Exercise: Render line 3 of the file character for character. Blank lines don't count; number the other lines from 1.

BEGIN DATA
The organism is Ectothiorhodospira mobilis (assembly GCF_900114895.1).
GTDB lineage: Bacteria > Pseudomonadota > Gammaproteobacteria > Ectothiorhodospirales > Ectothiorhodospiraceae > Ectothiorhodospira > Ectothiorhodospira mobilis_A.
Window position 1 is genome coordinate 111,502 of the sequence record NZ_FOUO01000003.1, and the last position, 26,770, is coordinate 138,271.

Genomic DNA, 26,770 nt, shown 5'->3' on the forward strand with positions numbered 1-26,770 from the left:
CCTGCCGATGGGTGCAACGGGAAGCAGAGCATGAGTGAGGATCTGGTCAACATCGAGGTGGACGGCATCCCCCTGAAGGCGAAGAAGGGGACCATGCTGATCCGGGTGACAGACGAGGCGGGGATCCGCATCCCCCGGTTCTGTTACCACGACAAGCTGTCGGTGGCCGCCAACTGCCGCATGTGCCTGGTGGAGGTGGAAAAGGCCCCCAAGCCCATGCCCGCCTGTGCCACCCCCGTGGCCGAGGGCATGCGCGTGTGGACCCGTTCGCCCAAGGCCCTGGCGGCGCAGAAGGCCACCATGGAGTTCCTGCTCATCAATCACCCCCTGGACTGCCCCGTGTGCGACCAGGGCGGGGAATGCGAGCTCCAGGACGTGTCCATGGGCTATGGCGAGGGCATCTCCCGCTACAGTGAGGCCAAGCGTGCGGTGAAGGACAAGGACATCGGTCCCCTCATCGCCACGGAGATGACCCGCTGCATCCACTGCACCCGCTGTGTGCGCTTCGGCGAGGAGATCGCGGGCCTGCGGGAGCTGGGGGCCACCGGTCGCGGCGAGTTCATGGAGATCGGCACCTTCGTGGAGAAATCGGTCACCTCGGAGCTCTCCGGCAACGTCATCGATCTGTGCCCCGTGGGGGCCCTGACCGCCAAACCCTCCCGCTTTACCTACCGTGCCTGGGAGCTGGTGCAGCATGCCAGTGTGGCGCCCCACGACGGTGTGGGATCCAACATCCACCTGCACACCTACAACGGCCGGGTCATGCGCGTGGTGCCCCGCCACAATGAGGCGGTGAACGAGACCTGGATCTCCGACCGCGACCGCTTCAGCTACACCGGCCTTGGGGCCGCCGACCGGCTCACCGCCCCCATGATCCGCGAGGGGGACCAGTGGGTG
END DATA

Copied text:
Window position 1 is genome coordinate 111,502 of the sequence record NZ_FOUO01000003.1, and the last position, 26,770, is coordinate 138,271.